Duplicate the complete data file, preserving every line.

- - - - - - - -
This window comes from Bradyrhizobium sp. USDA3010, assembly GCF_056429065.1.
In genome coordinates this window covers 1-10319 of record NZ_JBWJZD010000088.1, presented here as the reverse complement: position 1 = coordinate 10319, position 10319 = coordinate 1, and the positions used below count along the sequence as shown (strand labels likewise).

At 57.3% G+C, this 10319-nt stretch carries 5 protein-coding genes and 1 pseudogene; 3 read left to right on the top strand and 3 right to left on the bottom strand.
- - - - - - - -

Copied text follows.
This window comes from Bradyrhizobium sp. USDA3010, assembly GCF_056429065.1.
In genome coordinates this window covers 1-10319 of record NZ_JBWJZD010000088.1, presented here as the reverse complement: position 1 = coordinate 10319, position 10319 = coordinate 1, and the positions used below count along the sequence as shown (strand labels likewise).

At 57.3% G+C, this 10319-nt stretch carries 5 protein-coding genes and 1 pseudogene; 3 read left to right on the top strand and 3 right to left on the bottom strand.